Damage to underwater oil and electrical lines in the Straits of Mackinac, the waterway connecting Lake Huron and Lake Michigan, which ultimately led to an insulation-fluid spill on April 1st, was caused by pusher tug Clyde S. Vanenkevort (IMO 9618484) dragging its anchor, Michigan attorney-general Bill Schuette claimed on April 17th.
AG Schuette said that he had notified Vanenkevort Tug and Barge that he was planning civil action against the company because of the damage in the Straits of Mackinac. He said that the vessel ignored markers in the channel and also ignored clearly identified hazards on navigational charts that made clear that an anchor should not be deployed in this area of Straits.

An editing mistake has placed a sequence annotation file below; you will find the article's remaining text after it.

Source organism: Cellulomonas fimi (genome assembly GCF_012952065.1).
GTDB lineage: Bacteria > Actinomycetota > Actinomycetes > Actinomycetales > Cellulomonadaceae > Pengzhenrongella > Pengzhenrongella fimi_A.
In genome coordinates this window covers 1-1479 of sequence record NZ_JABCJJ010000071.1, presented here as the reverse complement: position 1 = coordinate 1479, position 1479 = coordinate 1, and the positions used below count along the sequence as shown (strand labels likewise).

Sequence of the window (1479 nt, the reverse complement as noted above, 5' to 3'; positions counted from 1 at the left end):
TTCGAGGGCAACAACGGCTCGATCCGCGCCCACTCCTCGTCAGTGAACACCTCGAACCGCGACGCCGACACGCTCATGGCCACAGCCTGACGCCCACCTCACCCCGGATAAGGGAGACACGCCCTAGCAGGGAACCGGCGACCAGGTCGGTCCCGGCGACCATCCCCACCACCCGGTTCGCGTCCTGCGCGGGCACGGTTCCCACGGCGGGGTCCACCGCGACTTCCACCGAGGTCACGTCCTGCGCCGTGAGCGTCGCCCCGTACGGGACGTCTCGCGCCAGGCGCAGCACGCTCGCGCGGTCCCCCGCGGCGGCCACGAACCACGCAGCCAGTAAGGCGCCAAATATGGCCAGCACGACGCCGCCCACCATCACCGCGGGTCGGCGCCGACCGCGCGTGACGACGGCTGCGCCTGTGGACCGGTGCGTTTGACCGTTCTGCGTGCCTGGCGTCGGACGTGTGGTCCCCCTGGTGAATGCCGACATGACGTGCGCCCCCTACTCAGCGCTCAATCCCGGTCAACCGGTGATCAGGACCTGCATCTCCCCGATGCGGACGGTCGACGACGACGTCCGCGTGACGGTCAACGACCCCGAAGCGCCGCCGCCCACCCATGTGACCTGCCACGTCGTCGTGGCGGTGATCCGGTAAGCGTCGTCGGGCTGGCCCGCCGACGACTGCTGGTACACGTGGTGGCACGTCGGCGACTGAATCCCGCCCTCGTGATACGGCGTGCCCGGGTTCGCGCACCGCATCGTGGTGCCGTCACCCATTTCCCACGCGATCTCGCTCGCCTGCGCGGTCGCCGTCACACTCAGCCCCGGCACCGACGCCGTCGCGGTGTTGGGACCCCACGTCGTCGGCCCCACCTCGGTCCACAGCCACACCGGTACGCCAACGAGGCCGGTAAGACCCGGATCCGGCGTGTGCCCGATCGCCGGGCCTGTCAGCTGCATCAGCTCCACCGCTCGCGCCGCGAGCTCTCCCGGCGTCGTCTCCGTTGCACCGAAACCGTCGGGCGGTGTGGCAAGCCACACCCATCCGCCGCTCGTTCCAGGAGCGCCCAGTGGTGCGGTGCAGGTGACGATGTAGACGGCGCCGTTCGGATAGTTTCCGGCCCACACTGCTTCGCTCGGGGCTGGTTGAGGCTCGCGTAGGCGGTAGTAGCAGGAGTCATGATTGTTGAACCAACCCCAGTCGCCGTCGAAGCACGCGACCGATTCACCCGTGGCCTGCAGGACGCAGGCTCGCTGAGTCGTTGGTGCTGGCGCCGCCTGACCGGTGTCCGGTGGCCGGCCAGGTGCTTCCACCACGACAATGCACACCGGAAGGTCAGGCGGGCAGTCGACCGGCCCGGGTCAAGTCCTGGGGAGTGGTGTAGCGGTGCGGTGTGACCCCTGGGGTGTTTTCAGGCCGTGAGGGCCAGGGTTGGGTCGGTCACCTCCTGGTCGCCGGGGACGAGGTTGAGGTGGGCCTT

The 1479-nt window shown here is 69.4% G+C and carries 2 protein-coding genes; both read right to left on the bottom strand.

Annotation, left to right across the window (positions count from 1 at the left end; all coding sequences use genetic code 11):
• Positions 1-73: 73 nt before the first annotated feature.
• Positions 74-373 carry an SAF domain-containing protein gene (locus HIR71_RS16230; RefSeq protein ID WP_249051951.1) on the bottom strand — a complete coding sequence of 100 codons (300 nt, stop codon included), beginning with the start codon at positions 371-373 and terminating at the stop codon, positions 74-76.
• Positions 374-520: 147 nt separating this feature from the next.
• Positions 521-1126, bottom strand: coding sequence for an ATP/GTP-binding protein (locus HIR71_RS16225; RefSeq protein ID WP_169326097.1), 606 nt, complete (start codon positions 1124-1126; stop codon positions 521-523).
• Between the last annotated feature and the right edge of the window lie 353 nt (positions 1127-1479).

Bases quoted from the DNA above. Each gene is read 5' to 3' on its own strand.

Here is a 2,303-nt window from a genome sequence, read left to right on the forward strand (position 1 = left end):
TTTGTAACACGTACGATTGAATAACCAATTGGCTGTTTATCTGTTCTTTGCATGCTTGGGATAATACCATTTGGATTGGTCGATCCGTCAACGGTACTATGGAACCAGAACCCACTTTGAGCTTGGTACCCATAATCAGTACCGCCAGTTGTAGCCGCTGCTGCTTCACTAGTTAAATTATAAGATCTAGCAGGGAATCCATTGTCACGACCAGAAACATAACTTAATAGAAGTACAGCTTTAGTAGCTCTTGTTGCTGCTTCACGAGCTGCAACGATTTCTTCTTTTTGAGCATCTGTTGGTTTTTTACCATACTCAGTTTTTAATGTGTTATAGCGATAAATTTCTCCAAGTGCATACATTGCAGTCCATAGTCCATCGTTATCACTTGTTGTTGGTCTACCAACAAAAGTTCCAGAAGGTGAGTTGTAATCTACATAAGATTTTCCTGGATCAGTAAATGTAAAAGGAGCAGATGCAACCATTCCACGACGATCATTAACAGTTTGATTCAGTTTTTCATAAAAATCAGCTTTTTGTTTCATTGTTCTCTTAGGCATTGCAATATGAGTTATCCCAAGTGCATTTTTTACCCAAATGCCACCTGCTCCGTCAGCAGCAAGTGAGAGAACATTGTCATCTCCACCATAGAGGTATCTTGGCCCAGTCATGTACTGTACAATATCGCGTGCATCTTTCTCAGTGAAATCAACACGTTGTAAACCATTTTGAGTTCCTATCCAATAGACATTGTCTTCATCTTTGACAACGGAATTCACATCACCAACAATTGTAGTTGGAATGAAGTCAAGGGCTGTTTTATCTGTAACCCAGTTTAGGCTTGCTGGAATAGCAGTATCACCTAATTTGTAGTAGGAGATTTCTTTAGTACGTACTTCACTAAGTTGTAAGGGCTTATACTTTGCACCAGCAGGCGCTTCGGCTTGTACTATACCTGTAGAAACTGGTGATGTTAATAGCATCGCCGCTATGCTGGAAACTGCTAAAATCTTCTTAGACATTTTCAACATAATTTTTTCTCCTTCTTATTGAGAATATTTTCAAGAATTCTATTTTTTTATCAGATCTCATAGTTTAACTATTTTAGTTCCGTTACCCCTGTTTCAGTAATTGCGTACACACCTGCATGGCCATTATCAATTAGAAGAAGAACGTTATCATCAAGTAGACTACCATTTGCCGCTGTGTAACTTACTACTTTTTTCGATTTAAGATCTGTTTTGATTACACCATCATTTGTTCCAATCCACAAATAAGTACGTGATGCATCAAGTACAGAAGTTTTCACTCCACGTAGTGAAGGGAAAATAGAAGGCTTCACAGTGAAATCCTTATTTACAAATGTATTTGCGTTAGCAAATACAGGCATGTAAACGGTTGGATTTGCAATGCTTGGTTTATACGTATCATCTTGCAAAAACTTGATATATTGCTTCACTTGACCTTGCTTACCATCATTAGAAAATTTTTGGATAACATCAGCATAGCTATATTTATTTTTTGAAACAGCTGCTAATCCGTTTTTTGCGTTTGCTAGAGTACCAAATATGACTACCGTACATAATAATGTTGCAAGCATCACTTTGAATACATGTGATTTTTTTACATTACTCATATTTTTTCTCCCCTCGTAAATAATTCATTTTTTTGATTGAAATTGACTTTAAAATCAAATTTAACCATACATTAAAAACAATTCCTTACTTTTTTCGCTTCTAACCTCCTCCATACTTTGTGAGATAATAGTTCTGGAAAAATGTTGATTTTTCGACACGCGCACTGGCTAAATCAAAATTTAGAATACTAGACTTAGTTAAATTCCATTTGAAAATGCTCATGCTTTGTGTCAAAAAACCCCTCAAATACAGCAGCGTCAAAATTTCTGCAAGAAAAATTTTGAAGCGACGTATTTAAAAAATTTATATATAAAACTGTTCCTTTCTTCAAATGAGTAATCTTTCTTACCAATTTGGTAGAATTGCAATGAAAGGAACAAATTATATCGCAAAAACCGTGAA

Two electric cables leaked 600 gallons of insulation fluid containing mineral oil and benzene as a result of the incident.
Two pipelines carrying crude oil and liquefied natural gas were dented but the integrity of the lines held.
Under Michigan law, causing such a leak is punishable by a civil fine of up to $25,000 a day of the discharge, as well as damages for harm to natural resources, attorney’s fees and court costs. Those responsible for the anchor deployment or maintenance also could face criminal charges or other legal liability.
The ruined power cables are owned by American Transmission Company. The US Coast Guard and other agencies reported no sheen or other evidence of pollution. The American Transmission Company was slated to deploy sonar scanning technology and a remotely operated underwater vehicle (ROV) to better assess damage to the affected utility cables this week, as soon as weather conditions no longer posed a danger.
2011-built, USA-flagged, 1,241 gt Clyde S. Vanenekevort is owned and managed by Vanenkevort Tug & Barge Inc of Escanaba, Michigan.